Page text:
Love and a life line

19th November 2019

Love Barrow Families CIC works with families who suffer from physical and mental health issues, relationship difficulties, drug and alcohol abuse, anti-social behaviour, domestic violence, unemployment and homelessness.

A grant of £30,000 over three years from the Cumbria Fund has stopped the building on Abbey Road, in Barrow, from closing. Keeping the centre open means these families have a safe haven with an open door to support them in their time of need.

Trina Robson, Director, said: “Without a base we would be unable to provide the sense of belonging that excluded and isolated families want and need. We have been able to continue to build on and develop community activities and use of the building by the wider community.”

Launched in 2013, Love Barrow Families was set up in partnership between Cumbria Partnership NHS Foundation Trust and Cumbria County Council to improve the way adult and child health and social care services work together to meet the complex needs of families in Barrow. It was co-produced with a small number of local families to capture feedback about families and frontline practitioners’ views of current services and to respond effectively to local need.

Love Barrow Families responds flexibly to individual family need and the intervention is different for each family but can consist of statutory work, bespoke packages of care to identify the child’s needs and the parents practical and emotional needs as well as therapeutic intervention by qualified therapist. Social activities include an after-school club, cooking workshops, timebank and fitness classes.

A recent, independent evaluation of Love Barrow Families, by a team at The University of Northumbria, evidenced its success in a number of areas including reduced numbers of children going into and returning to care, reduced numbers of children on Child Protection Plans, reduced levels of crime and anti-social behaviour, reduced numbers of exclusion and unauthorised absence, increases in community involvement and increases in employability and raised aspirations.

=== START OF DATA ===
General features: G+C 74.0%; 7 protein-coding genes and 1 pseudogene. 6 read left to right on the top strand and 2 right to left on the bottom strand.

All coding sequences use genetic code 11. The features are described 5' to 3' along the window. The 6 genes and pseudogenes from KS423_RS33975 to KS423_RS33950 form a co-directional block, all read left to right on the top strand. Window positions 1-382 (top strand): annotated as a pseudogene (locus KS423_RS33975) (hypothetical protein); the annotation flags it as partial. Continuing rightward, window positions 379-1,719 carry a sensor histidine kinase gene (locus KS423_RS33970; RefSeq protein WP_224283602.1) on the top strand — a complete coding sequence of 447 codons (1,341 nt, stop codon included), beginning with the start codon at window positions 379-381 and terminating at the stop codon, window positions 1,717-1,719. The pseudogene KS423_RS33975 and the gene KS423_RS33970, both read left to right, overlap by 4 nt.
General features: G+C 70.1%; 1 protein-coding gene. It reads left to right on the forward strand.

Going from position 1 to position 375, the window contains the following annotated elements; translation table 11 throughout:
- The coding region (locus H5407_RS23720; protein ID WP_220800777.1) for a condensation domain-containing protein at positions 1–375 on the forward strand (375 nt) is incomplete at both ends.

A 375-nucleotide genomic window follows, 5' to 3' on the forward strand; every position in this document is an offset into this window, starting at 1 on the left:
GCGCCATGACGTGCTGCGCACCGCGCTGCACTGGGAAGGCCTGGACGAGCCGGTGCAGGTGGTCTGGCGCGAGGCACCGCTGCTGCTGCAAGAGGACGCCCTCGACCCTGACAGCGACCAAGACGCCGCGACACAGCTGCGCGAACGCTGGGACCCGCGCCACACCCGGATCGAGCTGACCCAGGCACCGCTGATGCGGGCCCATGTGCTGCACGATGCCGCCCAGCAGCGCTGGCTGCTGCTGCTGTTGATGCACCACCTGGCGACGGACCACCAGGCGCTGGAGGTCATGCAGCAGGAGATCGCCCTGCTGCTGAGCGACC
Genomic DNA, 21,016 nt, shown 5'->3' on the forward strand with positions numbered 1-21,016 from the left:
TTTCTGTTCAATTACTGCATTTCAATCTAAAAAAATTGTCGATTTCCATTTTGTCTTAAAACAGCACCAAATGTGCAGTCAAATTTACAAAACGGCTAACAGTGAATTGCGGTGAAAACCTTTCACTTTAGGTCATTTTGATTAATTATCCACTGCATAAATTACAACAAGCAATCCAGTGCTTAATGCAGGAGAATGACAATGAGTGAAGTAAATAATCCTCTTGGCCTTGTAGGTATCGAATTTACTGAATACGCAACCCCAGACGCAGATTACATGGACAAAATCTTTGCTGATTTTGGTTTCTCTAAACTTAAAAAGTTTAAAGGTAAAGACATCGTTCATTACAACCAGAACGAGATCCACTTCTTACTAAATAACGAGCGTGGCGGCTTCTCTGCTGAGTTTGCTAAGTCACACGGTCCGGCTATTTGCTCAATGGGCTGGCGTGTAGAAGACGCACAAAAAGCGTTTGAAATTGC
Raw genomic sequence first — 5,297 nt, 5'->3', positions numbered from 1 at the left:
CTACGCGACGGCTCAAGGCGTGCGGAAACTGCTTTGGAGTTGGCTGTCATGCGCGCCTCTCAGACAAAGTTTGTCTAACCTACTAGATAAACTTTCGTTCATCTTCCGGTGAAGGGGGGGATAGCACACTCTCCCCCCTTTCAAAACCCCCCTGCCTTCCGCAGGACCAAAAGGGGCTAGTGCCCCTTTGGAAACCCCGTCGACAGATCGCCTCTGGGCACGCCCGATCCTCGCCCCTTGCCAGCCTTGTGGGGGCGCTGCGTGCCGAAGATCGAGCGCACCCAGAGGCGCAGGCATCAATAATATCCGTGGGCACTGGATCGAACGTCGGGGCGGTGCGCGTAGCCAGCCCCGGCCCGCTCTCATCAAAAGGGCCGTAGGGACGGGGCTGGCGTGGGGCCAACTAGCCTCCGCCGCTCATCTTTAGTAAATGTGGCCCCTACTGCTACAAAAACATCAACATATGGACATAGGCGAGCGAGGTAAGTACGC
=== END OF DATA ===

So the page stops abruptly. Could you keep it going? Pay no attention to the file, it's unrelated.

Through the project, families are supported consistently and without any judgment, to increase their sense of belonging in the community, leading to reduced isolation and raised aspirations. Each family has its own goals, which they work towards, and some of the families are now able to assist the project through developing community activities, sitting on the Board, and joining Love Barrow staff in presenting what the project does to other agencies and communities.

Trina continues: “Families have very quickly become settled here and most days are very busy with children and parents coming and going. Having the building has enabled us to develop several services such as setting up a residents group run by one of the dads who lives locally and supported by the borough council. The group has steadily grown in members and they also organise a regular litter pick. We also regularly run lunches for parents and children in our building which have been well attended over the summer holidays and we have run activities such as art and singing groups.”

Through its philosophy of co-production with families and partner agencies, Love Barrow Families has been truly designed by the families, for the families and is a lifeline for many people in the area.

Watch this short film for more information.